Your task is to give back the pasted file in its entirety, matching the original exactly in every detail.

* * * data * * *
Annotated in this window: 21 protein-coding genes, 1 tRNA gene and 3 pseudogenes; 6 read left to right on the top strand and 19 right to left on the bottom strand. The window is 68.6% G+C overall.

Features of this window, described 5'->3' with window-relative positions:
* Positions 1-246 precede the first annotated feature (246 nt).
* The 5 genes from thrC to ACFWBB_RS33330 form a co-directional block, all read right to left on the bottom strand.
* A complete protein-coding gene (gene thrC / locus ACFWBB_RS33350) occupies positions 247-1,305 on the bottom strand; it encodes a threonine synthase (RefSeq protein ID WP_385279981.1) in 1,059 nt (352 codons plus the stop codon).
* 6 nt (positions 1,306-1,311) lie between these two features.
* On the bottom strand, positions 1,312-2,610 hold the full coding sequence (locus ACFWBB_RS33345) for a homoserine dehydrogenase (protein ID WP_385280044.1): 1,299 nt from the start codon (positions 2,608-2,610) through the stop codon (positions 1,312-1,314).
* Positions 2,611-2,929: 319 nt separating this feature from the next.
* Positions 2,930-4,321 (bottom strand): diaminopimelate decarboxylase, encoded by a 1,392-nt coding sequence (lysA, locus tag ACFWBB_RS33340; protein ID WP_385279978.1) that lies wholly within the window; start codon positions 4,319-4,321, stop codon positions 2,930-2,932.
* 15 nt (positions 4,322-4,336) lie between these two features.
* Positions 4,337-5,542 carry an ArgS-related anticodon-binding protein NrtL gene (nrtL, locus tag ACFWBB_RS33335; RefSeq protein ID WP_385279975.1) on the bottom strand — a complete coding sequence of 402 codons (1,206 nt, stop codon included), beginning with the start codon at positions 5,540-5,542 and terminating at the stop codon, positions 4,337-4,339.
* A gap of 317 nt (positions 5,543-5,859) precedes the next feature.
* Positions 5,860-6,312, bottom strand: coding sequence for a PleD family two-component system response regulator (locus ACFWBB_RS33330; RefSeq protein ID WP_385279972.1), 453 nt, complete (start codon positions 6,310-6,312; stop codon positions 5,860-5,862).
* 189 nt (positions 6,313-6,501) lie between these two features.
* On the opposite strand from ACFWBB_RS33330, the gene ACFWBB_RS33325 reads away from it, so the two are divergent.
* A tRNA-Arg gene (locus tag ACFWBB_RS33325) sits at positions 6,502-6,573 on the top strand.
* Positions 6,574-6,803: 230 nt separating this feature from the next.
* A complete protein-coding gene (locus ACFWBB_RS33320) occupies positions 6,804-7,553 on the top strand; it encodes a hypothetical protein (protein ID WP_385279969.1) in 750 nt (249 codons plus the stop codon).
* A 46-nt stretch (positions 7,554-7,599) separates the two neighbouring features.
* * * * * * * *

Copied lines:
Annotated in this window: 21 protein-coding genes, 1 tRNA gene and 3 pseudogenes; 6 read left to right on the top strand and 19 right to left on the bottom strand. The window is 68.6% G+C overall.

Features of this window, described 5'->3' with window-relative positions:
* Positions 1-246 precede the first annotated feature (246 nt).
* The 5 genes from thrC to ACFWBB_RS33330 form a co-directional block, all read right to left on the bottom strand.
* A complete protein-coding gene (gene thrC / locus ACFWBB_RS33350) occupies positions 247-1,305 on the bottom strand; it encodes a threonine synthase (RefSeq protein ID WP_385279981.1) in 1,059 nt (352 codons plus the stop codon).
* 6 nt (positions 1,306-1,311) lie between these two features.
* On the bottom strand, positions 1,312-2,610 hold the full coding sequence (locus ACFWBB_RS33345) for a homoserine dehydrogenase (protein ID WP_385280044.1): 1,299 nt from the start codon (positions 2,608-2,610) through the stop codon (positions 1,312-1,314).
* Positions 2,611-2,929: 319 nt separating this feature from the next.
* Positions 2,930-4,321 (bottom strand): diaminopimelate decarboxylase, encoded by a 1,392-nt coding sequence (lysA, locus tag ACFWBB_RS33340; protein ID WP_385279978.1) that lies wholly within the window; start codon positions 4,319-4,321, stop codon positions 2,930-2,932.
* 15 nt (positions 4,322-4,336) lie between these two features.
* Positions 4,337-5,542 carry an ArgS-related anticodon-binding protein NrtL gene (nrtL, locus tag ACFWBB_RS33335; RefSeq protein ID WP_385279975.1) on the bottom strand — a complete coding sequence of 402 codons (1,206 nt, stop codon included), beginning with the start codon at positions 5,540-5,542 and terminating at the stop codon, positions 4,337-4,339.
* A gap of 317 nt (positions 5,543-5,859) precedes the next feature.
* Positions 5,860-6,312, bottom strand: coding sequence for a PleD family two-component system response regulator (locus ACFWBB_RS33330; RefSeq protein ID WP_385279972.1), 453 nt, complete (start codon positions 6,310-6,312; stop codon positions 5,860-5,862).
* 189 nt (positions 6,313-6,501) lie between these two features.
* On the opposite strand from ACFWBB_RS33330, the gene ACFWBB_RS33325 reads away from it, so the two are divergent.
* A tRNA-Arg gene (locus tag ACFWBB_RS33325) sits at positions 6,502-6,573 on the top strand.
* Positions 6,574-6,803: 230 nt separating this feature from the next.
* A complete protein-coding gene (locus ACFWBB_RS33320) occupies positions 6,804-7,553 on the top strand; it encodes a hypothetical protein (protein ID WP_385279969.1) in 750 nt (249 codons plus the stop codon).
* A 46-nt stretch (positions 7,554-7,599) separates the two neighbouring features.